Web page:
What drives a classroom? Daniel H. Pink, the author of New York Times best-seller, Drive helps us tackle this specific question. He uncovers the surprising truth about what truly motivates us.
We are going to dive into Motivation 3.0, but first what is Motivation 1.0 and Motivation 2.0? Motivation 1.0 is based on survival or biological reflexes. Pink made the connection that this type of motivation was prominent during early times when humans utilized hunting and gathering prior to the civilized society. Once society began modernizing and developing a new motivation was put in place to adapt to the changing world known as Motivation 2.0. Motivation 2.0 is based on the carrot and stick model where the source of motivation came from rewards and punishments. Pink drew the conclusion that this type of motivation relies on external forces including “if-then’ rewards. Like any great thing in our world, eventually, it is time for an upgrade. Our world continues to change and our motivation must adapt. Motivation 3.0 is based on humans’ drive to direct their own lives. This type of motivation focuses on internal forces including the following: autonomy, mastery, and purpose.
- You are in control of what you do – our students are in control of what they do. Now, this isn’t a free pass for students to run wild through the halls or sleep all day because that is what they want to do. With learning, this allows students to focus on self-direction and possibly deciding topics they want to study.
- You are in control of how you do it – our students are in control of how they do it. If one student shows a great interest in acting out or performing skits, allow them to channel that into how they display their knowledge. For example, students could act out the water cycle or chemical reactions (each student representing a part).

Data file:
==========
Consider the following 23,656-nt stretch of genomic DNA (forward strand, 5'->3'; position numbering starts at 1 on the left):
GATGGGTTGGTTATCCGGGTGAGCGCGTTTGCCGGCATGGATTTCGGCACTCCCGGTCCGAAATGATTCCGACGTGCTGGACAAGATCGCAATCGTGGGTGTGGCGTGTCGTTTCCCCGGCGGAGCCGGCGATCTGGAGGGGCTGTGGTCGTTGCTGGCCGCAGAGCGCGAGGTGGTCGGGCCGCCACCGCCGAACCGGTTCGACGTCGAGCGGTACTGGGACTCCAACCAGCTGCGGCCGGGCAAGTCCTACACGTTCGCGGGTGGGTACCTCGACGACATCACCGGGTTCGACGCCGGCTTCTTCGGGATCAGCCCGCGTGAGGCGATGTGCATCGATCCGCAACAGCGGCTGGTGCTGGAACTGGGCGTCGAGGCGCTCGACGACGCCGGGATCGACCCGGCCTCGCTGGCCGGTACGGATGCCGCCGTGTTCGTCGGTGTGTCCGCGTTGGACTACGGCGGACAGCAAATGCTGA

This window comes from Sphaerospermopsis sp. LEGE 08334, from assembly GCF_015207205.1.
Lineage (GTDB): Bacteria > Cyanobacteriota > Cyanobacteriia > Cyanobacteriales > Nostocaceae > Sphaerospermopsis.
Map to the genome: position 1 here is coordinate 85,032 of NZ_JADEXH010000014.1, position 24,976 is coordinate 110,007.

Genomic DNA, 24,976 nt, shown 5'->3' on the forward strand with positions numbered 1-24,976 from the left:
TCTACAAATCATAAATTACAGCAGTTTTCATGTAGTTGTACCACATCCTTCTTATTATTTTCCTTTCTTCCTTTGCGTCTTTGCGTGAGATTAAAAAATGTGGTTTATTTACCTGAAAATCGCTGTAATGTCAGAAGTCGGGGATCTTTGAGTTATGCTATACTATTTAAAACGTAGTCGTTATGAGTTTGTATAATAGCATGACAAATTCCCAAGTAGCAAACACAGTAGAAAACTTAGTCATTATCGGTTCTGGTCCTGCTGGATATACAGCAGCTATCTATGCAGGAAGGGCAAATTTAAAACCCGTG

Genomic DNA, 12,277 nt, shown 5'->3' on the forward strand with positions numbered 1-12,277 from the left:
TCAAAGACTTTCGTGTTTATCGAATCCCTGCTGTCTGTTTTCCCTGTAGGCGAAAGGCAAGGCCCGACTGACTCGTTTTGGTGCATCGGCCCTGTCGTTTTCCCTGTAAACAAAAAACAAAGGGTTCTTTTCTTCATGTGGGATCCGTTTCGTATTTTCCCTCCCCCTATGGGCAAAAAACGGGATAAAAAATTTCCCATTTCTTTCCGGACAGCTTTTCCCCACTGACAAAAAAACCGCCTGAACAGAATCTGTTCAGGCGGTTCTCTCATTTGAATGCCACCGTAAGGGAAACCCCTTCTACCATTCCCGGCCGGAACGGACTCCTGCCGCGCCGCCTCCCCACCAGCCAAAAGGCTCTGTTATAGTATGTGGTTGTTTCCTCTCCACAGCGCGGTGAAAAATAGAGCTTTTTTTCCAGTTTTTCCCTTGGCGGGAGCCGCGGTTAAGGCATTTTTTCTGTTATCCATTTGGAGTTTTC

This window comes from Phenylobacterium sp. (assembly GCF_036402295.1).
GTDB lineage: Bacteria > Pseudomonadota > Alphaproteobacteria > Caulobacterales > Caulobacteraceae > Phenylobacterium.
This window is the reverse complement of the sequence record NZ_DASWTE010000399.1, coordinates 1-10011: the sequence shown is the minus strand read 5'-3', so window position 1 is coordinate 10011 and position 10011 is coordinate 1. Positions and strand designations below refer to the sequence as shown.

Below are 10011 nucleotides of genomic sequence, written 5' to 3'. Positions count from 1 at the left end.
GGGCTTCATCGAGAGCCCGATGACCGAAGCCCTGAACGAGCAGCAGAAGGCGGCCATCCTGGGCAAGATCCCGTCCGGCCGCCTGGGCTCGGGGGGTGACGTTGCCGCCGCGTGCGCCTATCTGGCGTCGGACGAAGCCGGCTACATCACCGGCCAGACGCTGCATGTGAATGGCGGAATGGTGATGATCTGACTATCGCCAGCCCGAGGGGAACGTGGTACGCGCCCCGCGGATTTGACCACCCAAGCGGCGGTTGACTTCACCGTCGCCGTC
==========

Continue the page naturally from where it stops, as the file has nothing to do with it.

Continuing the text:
- Improving your skills – students improving their skills. The desire to improve our skills and our students’ skills is the reason schools exist. (Most) students have a desire to learn and better themselves in something that matters to them whether that is to improve reading speed or understand titration.
- Improving yourself – students improving themselves. We can all improve in numerous areas of our lives, we just need to find the area that matters to us and improve there.
- This is when we are working towards something worthwhile. The desire to do what we do in the service to something larger than ourselves.
What does this look like in the classroom?
Increasing our students’ intrinsic motivation requires us to dig a little deeper as teachers and focus on what their interests are. You want to play into each student’s interests and allow for student choice. Allowing students to decide how they want to present or showcase their knowledge is an example of this. We want to turn our students into teachers.
“If you can’t explain it simply, you don’t understand it well enough.”– Albert Einstein